Hathurusingha was taken aback by the selective addition of the ‘Reserve Day’ rule.

Hathurusingha was taken aback by the selective addition of rules in the middle of the tournament, so that’s the new thing: ‘Reserve Day’ rule of Hathurusinghaf

Bangladesh head coach Chandika Hathurusingha stated on Friday (September 8) that having a reserve day for only the India-Pakistan game was not ideal, and that his team would have preferred to benefit from a reserve day given the forecast of heavy rain for the rest of this week’s Asia Cup fixtures in Colombo.

With no reserve day for the other Super Four games, teams may find themselves in a situation where points are split in the event of a forfeit, complicating qualification to the final. “I’m sure there’s a technical committee made up of representatives from all six participating countries.” So they must have made their decision for another reason. It’s not ideal, to be sure. We would also appreciate an extra day. Apart from that, I don’t have much to say because they’ve made a decision,” Hathurusingha told reporters ahead of their match against Sri Lanka in Colombo on Friday.

“We haven’t talked about that [reserve day] because we don’t have much say once you’ve made a decision.” So, if we had been consulted beforehand, we would have provided our feedback, but since it has already been made, I am unconcerned. And we just do what was asked of us. I haven’t seen anything like this in another tournament. “Changing rules in the middle of a tournament is something new I can add to that,” he added.

Cricbuzz contacted former Bangladesh captain and current BCB director Akram Khan, who represents Bangladesh on the ACC’s Asia Cup technical committee, and he insisted that their opinion on the reserve day was not sought by ACC.

“ACC made the decision, and it was not discussed with us,” Akram told Cricbuzz.

Beyond the kerfuffle over the specific application of rules, Hathurusingha has turned his attention to Saturday’s game, where he hopes to see a little more consistency from his team, which returns to Sri Lanka after a week away after playing their last two games in Lahore. “We are well aware of what has occurred in the past. However, we have been playing excellent cricket. So we have to play in a very different environment than the last two or three games against different opponents,” Hathurusingha explained.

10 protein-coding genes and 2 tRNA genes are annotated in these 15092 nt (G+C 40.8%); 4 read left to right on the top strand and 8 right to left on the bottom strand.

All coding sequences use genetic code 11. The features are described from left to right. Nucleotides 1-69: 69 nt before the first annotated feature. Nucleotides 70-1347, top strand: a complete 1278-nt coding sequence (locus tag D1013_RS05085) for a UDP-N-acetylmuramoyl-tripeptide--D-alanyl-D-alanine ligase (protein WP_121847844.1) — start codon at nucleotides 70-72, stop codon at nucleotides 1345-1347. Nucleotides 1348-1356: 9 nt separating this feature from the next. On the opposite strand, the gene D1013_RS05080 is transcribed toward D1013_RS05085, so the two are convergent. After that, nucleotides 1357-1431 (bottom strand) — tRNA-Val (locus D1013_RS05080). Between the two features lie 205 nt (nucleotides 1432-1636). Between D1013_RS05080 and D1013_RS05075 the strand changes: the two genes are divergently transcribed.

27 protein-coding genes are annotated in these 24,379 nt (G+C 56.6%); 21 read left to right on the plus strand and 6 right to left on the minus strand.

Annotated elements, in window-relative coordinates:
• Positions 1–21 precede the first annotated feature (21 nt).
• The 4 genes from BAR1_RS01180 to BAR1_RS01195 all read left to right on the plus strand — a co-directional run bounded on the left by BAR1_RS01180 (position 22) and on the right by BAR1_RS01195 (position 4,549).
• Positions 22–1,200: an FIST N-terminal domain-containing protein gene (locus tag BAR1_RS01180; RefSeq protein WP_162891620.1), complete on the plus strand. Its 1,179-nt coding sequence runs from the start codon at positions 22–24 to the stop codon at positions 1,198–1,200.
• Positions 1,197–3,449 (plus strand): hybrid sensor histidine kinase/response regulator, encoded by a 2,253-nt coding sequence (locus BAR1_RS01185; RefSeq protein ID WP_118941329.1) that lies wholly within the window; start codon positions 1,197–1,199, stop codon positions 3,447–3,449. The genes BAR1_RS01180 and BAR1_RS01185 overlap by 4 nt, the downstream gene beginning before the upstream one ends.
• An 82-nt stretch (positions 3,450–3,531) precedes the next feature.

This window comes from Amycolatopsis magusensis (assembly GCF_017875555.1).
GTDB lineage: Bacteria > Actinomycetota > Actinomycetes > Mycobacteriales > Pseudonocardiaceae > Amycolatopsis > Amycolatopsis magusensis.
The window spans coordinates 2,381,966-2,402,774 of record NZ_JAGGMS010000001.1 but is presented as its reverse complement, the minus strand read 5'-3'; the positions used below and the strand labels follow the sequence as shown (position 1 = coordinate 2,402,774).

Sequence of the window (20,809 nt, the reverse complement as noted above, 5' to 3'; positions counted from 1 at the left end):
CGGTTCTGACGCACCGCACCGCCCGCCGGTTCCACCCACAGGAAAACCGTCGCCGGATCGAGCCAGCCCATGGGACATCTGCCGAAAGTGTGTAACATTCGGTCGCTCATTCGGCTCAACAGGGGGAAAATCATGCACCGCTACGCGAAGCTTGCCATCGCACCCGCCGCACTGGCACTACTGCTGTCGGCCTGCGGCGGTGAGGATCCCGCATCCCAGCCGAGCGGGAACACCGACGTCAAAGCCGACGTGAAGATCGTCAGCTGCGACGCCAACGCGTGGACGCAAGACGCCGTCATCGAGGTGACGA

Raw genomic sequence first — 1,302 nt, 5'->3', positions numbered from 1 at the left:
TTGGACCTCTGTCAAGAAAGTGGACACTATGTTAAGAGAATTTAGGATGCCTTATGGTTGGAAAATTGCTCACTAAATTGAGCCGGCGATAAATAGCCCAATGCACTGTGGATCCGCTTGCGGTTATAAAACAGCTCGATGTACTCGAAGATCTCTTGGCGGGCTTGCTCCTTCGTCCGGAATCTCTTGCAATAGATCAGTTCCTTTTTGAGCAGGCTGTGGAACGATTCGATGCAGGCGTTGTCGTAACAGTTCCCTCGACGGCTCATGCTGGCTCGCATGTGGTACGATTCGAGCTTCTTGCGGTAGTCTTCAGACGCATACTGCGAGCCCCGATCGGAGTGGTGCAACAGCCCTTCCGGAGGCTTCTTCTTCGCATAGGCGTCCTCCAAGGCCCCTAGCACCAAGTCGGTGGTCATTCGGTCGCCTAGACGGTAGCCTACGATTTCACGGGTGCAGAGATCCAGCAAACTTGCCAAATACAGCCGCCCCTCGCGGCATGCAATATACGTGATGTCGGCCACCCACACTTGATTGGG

“It’s a big challenge for us, but we talk about how much more capable we are than what we’ve shown here.” So it is the inconsistency that needs to be addressed. “And then we actually talk about it, and we’re looking forward to a good show,” he said.

Bangladesh took a risk by starting Mehidy Hasan against Afghanistan, and it paid off handsomely, with the all-rounder scoring a century. When asked if the all-rounder’s move up the order was permanent, Hathurusinghe chose to keep his cards close to his chest.

“Yeah, we’ll think about it [whether or not Mehedy will open].” I’m not sure. We haven’t made a decision yet. Depending on the condition when we arrive here tomorrow. Because of the weather, the pitch’s condition may change between now and tomorrow. We have no idea. “Because of the recent inclement weather, we need to make that decision as soon as possible,” he concluded.

Hathurusingha also stated that the decision to send Najmul Hossain home was motivated by the upcoming World Cup. According to Cricbuzz, Najmul wanted to stay back because he felt he could play, but the team management did not want to take any chances and instead wanted the left-handed opener to return home and begin his rehabilitation.

“Unfortunately, he’ll be out for a couple of weeks, but the good news is that we caught it early and took precautionary measures because, as we all know, the World Cup is coming up, and we don’t want to take any chances.” Our decision would have been slightly different if it hadn’t been for the World Cup,” Hathurusingha concluded.